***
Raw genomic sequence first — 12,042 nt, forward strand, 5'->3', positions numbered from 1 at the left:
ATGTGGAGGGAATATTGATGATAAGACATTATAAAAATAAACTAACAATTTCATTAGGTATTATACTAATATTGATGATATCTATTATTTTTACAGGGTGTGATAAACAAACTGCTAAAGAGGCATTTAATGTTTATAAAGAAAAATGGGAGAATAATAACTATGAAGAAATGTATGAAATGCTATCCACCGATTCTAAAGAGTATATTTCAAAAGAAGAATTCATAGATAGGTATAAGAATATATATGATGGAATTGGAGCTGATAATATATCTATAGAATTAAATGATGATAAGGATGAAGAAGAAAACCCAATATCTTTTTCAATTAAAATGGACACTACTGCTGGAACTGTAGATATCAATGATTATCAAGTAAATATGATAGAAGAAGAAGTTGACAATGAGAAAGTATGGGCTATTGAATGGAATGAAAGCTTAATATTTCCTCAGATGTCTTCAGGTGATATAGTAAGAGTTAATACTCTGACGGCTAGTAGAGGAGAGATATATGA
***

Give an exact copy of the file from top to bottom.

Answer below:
Raw genomic sequence first — 12,042 nt, forward strand, 5'->3', positions numbered from 1 at the left:
ATGTGGAGGGAATATTGATGATAAGACATTATAAAAATAAACTAACAATTTCATTAGGTATTATACTAATATTGATGATATCTATTATTTTTACAGGGTGTGATAAACAAACTGCTAAAGAGGCATTTAATGTTTATAAAGAAAAATGGGAGAATAATAACTATGAAGAAATGTATGAAATGCTATCCACCGATTCTAAAGAGTATATTTCAAAAGAAGAATTCATAGATAGGTATAAGAATATATATGATGGAATTGGAGCTGATAATATATCTATAGAATTAAATGATGATAAGGATGAAGAAGAAAACCCAATATCTTTTTCAATTAAAATGGACACTACTGCTGGAACTGTAGATATCAATGATTATCAAGTAAATATGATAGAAGAAGAAGTTGACAATGAGAAAGTATGGGCTATTGAATGGAATGAAAGCTTAATATTTCCTCAGATGTCTTCAGGTGATATAGTAAGAGTTAATACTCTGACGGCTAGTAGAGGAGAGATATATGA